Intro- How will you get the students attention and motivate in order to hold their attention?  What will be expected?  Will you have some rules and consequences discussed ahead of time?

Main activity- what is the focus of this workshop/camp?  What will the activities be?  How will the materials be presented, do students need to bring anything or are you providing everything?  What activities will you be doing?  What will the prep time be for those activities?

Be sure there is a good mix between the lesson itself and activities.

Snacks- are you going to provide a snack or should the students bring a snack?

Follow up/Closure- leave time to clean up if needed before it’s time to officially close before the students are dismissed.  How will you close the session?  Will you discuss what was learned that day with students?  Will you give a quick overview of what they learned?  Will you ask for feedback?

I’m worried about my students backsliding over the break after camp is over, what can I do?

The trick is to leave them with a challenge or goal to continue over the summer. The last few years my students are given the challenge to create practice prop projects over the summer and present those projects when they return in the fall. Because they come back to present these projects in the fall, there is accountability. If they return with nothing, it’s actually a little embarrassing… 95% of my students return with their practice prop projects.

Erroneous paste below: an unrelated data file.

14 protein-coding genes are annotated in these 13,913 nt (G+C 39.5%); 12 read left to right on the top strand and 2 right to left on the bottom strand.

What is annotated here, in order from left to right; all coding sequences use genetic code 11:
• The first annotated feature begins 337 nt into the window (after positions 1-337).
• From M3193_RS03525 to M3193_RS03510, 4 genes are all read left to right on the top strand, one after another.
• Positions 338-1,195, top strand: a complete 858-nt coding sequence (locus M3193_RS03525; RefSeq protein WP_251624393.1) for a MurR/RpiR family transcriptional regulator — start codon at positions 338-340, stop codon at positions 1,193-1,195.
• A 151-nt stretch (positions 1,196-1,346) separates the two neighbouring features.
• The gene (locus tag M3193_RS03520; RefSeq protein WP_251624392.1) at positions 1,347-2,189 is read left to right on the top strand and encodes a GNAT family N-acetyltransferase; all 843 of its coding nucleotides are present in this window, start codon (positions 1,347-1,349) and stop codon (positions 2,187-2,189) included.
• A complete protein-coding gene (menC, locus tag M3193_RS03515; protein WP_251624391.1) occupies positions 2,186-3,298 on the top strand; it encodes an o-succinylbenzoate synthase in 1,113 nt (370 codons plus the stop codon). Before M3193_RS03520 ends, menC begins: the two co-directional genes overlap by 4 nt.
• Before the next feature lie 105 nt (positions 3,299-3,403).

The projects are something they create/make that represents their practicing over the summer. They need to present their project at our Fall kickoff (first group lessons of the year) and how it represented their practicing. (i.e.: for every minute they practiced they put that amount of time in their project or every time they completed a section successfully they added something to their project, etc…) The goal is to finish the project (or even do more then one) before they return. This has been successful in my studio. You can see our 2012 Fallkick off here. I encourage LOTS and LOTS of sight-reading, even going ahead in their books. I actually don’t mind when they go ahead. Worst case scenerio- some pieces aren’t right. Well, what do we do about it? We learn it the right way when they come back. They learn from their mistakes, what they did wrong on their own and what they need to look for now and in the future. I’ve had students over the break that have finished a book, sometimes a complete level successfully.